On 1 October 2015, The Smoke and Carbon Monoxide Alarm (England) Regulations 2015 came into force. This new law requires landlords to install smoke alarms on every storey of a rented property, and to ensure any room in a rented house which contains a solid fuel burning appliance is fitted with a carbon monoxide alarm. Landlords are also responsible for checking that these alarms are in full working order at the beginning of each new tenancy. This article details what you need to know about this new legislation as a private landlord.
What type of alarms should I install, and where?
The law does not stipulate any specific type of alarm, or where specifically they should be placed, only that smoke and carbon monoxide alarms should be fitted as above. There are a variety of options for smoke alarms which suit properties of different sizes and occupancies, so it is important to research what the best option is for your property. The Fire Service offers guidance on best practice on their website. General advice is that smoke alarms should be fitted to the ceiling in a circulation space, such as a hall or landing. Heat detectors cannot be fitted in lieu of smoke alarms.
Carbon monoxide (CO) alarms are required by law to be fitted in any room with a solid fuel burning appliance, such as a coal fire or wood burning stove. While rooms containing gas appliances are not legally required to have an alarm, as these can also emit CO it is a sensible and conscientious option to fit one for the safety of your tenants. Generally speaking, CO alarms should be installed on a wall or shelf at head height, 1 to 3 metres from the appliance.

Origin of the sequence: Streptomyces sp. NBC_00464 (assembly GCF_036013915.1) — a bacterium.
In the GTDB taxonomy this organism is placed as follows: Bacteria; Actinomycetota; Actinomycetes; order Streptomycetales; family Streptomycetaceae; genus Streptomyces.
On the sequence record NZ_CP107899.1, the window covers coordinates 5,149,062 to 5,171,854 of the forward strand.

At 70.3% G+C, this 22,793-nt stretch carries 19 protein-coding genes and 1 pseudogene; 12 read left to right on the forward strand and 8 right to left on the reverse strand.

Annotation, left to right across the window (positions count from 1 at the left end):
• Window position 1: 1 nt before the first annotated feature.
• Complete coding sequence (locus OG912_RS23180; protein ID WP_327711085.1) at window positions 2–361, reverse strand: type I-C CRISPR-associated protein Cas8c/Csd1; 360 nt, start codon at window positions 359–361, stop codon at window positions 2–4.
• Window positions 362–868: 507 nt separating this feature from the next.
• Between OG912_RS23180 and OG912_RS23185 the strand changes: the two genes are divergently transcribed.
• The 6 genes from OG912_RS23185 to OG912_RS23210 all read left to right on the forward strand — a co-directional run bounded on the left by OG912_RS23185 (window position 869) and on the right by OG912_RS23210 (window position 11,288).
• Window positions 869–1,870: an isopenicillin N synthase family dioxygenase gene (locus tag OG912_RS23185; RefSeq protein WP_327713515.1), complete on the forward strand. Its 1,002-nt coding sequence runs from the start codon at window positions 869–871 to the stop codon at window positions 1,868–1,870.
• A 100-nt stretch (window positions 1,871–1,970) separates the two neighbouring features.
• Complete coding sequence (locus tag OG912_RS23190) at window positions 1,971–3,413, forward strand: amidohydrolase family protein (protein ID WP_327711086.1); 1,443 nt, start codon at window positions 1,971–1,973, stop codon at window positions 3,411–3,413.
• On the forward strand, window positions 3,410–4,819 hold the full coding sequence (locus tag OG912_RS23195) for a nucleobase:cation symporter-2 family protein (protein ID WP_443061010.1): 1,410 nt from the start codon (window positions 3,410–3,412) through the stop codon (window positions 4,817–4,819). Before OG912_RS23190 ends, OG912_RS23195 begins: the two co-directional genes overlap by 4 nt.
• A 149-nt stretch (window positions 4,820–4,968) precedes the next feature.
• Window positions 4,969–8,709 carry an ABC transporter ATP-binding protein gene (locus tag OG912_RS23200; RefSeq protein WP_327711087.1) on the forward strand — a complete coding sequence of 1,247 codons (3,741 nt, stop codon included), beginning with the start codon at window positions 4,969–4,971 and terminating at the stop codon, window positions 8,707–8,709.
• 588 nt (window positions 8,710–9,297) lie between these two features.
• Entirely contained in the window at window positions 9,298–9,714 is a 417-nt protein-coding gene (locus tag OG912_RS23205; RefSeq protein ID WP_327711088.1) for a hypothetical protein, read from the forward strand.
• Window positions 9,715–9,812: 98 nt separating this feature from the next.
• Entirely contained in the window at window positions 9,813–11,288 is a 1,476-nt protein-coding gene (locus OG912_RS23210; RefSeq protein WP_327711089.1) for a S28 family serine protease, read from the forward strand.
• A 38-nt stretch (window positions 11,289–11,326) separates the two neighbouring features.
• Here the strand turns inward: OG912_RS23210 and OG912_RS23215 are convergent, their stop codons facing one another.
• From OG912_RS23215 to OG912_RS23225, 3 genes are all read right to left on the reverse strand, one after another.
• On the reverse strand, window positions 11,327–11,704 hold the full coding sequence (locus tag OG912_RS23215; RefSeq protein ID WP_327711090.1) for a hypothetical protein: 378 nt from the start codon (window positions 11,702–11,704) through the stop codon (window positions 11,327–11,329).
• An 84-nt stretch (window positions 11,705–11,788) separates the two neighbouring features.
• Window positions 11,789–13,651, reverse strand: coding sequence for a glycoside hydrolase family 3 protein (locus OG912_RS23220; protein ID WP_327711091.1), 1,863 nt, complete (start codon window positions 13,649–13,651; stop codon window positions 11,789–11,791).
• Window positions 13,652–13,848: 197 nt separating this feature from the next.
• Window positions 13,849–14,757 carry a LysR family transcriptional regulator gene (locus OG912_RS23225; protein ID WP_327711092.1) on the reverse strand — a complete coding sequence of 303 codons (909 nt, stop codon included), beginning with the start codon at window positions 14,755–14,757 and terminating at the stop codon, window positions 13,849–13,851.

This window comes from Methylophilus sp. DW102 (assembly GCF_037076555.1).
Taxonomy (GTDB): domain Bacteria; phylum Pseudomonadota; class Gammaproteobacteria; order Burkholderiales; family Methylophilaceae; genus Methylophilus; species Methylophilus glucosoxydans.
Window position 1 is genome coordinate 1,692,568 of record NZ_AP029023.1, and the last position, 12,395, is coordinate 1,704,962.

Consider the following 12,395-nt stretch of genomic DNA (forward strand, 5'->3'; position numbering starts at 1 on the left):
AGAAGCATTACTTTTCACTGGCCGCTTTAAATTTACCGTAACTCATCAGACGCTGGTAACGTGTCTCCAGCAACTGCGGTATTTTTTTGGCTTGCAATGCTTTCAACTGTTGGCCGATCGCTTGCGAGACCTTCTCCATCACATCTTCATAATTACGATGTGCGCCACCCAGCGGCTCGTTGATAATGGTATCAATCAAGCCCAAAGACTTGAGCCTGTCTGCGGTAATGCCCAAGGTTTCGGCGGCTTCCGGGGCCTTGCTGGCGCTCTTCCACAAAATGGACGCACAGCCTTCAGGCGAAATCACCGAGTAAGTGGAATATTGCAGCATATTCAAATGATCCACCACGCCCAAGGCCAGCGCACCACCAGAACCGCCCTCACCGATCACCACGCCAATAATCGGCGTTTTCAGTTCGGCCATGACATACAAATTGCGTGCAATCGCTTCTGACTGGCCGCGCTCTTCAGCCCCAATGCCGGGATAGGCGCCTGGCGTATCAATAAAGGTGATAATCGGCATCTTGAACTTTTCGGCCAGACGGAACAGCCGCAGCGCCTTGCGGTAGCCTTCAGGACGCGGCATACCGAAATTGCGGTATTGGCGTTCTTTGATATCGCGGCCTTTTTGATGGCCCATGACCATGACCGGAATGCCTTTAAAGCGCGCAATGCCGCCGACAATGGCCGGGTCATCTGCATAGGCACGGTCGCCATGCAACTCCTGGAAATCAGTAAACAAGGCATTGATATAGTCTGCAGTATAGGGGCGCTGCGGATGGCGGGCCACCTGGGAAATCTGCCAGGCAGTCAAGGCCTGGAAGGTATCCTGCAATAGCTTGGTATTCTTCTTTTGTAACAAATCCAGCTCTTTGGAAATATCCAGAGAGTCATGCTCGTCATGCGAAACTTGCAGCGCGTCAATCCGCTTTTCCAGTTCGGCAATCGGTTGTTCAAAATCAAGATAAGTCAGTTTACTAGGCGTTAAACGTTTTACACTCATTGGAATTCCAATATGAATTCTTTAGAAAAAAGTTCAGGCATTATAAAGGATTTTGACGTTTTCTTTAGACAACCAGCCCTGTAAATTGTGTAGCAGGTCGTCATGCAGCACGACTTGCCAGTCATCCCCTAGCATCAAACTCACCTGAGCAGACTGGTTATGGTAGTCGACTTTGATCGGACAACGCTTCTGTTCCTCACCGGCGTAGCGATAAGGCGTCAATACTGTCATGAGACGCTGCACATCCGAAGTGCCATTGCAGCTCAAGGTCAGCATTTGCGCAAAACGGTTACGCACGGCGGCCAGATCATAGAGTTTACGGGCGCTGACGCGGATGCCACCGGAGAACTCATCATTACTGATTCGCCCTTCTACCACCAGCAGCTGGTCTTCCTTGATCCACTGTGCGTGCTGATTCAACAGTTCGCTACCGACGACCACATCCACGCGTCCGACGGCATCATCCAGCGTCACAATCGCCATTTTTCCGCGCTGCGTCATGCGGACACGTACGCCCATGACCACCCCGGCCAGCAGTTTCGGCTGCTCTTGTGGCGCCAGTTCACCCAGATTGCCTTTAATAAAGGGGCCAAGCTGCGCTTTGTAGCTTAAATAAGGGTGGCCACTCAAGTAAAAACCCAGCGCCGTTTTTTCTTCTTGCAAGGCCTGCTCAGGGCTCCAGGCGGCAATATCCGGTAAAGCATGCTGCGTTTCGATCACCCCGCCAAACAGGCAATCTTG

Who is responsible for testing and maintaining the alarms?
As landlord, you are responsible for testing the alarms on the first day of each new tenancy. You may wish to ask your new tenant to sign a document stating that they have witnessed the alarms being tested, for instance as part of an inventory. While the tenancy is in place, it is the tenant’s responsibility to check the alarms are in full working order, and it is advised that they do so once a month. If an alarm is found to be faulty, the tenant should contact the landlord, who is responsible for replacing batteries or the alarm if necessary. If there is any problem with gaining access to the property to carry out remedial work, you should advise the tenant that this is a legal requirement and, of course, important to their own safety.
Are there any exemptions to the new regulations?
Generally speaking, any privately rented property should comply with the new regulations as of October 2015, regardless of whether or not an ongoing tenancy is in progress. There are a few exemptions – for instance, long leases, live-in landlords and social housing – but if you think you may be exempt you should check the full legislation.
It is strongly recommended that you read the new regulations in full. The Department for Communities and Local Government has also produced a helpful FAQ document which can be accessed here.
You can call Cenultra to install Carbon Monoxide Alarm.